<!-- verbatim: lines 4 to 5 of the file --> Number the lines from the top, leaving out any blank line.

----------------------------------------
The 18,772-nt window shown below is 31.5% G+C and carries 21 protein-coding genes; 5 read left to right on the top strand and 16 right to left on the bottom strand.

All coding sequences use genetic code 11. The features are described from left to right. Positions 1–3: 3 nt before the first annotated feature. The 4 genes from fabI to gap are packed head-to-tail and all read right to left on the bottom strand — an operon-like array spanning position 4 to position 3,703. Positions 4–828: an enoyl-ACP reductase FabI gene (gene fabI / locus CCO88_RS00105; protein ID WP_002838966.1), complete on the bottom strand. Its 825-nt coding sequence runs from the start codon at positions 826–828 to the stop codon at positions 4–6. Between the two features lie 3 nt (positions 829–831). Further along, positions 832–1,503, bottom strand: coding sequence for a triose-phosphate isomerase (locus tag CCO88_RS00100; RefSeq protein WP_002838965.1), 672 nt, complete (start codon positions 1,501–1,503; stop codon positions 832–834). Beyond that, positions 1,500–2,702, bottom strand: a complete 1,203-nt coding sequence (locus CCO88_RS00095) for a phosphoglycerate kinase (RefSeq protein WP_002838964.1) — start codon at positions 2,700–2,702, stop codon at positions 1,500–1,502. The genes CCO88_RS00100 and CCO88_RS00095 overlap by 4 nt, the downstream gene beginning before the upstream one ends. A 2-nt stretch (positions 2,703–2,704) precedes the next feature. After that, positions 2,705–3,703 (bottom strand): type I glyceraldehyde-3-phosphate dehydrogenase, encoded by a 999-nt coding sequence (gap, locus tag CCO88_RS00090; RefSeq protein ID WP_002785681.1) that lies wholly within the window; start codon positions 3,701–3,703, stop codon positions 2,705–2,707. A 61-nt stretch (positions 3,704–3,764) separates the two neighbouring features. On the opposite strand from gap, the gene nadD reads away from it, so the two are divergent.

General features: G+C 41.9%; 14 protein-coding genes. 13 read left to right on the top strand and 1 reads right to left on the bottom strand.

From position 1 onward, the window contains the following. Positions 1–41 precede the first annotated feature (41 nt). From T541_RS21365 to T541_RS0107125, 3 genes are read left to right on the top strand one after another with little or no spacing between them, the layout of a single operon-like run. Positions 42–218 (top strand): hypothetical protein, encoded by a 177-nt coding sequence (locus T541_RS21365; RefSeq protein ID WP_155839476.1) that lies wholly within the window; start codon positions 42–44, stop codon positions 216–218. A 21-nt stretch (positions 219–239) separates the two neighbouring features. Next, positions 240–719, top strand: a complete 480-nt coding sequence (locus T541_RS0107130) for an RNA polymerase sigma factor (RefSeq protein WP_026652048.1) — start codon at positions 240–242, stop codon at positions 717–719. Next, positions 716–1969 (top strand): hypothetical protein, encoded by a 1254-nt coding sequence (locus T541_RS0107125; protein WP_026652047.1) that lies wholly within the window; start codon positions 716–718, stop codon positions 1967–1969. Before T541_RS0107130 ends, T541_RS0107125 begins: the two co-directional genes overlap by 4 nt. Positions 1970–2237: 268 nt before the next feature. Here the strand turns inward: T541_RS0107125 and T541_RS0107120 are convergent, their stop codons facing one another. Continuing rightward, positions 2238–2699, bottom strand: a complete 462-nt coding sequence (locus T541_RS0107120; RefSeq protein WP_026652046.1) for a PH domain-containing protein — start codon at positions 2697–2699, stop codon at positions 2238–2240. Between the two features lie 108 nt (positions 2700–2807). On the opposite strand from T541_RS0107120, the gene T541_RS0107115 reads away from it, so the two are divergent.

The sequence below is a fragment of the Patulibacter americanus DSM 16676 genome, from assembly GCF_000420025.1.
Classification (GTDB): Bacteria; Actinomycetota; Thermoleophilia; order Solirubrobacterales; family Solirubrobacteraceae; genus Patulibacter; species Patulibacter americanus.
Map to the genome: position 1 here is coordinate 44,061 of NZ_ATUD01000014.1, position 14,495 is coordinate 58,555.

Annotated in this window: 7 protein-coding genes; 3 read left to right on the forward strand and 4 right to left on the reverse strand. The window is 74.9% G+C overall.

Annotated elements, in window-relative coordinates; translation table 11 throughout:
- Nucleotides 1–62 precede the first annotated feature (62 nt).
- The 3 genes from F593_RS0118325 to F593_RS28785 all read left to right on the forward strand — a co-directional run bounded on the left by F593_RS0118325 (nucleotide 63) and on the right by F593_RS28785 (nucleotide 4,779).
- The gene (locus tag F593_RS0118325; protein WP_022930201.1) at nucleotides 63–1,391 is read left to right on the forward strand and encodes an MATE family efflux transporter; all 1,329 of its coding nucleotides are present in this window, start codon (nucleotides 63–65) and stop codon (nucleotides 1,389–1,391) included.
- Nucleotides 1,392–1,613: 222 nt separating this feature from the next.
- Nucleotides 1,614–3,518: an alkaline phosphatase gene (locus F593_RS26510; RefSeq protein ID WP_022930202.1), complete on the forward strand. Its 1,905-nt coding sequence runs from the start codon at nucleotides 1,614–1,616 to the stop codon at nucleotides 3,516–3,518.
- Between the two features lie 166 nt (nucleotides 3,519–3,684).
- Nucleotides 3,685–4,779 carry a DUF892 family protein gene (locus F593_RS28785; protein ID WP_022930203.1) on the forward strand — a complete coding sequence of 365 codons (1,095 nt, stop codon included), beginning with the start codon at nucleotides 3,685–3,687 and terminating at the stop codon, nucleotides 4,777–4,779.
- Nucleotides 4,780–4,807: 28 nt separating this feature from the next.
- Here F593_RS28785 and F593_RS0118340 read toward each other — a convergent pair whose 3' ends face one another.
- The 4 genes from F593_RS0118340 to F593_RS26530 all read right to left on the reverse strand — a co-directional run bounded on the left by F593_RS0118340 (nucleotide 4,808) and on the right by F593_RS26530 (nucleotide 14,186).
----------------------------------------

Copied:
From position 1 onward, the window contains the following. Positions 1–41 precede the first annotated feature (41 nt). From T541_RS21365 to T541_RS0107125, 3 genes are read left to right on the top strand one after another with little or no spacing between them, the layout of a single operon-like run. Positions 42–218 (top strand): hypothetical protein, encoded by a 177-nt coding sequence (locus T541_RS21365; RefSeq protein ID WP_155839476.1) that lies wholly within the window; start codon positions 42–44, stop codon positions 216–218. A 21-nt stretch (positions 219–239) separates the two neighbouring features. Next, positions 240–719, top strand: a complete 480-nt coding sequence (locus T541_RS0107130) for an RNA polymerase sigma factor (RefSeq protein WP_026652048.1) — start codon at positions 240–242, stop codon at positions 717–719. Next, positions 716–1969 (top strand): hypothetical protein, encoded by a 1254-nt coding sequence (locus T541_RS0107125; protein WP_026652047.1) that lies wholly within the window; start codon positions 716–718, stop codon positions 1967–1969. Before T541_RS0107130 ends, T541_RS0107125 begins: the two co-directional genes overlap by 4 nt. Positions 1970–2237: 268 nt before the next feature. Here the strand turns inward: T541_RS0107125 and T541_RS0107120 are convergent, their stop codons facing one another. Continuing rightward, positions 2238–2699, bottom strand: a complete 462-nt coding sequence (locus T541_RS0107120; RefSeq protein WP_026652046.1) for a PH domain-containing protein — start codon at positions 2697–2699, stop codon at positions 2238–2240. Between the two features lie 108 nt (positions 2700–2807). On the opposite strand from T541_RS0107120, the gene T541_RS0107115 reads away from it, so the two are divergent.

The sequence below is a fragment of the Patulibacter americanus DSM 16676 genome, from assembly GCF_000420025.1.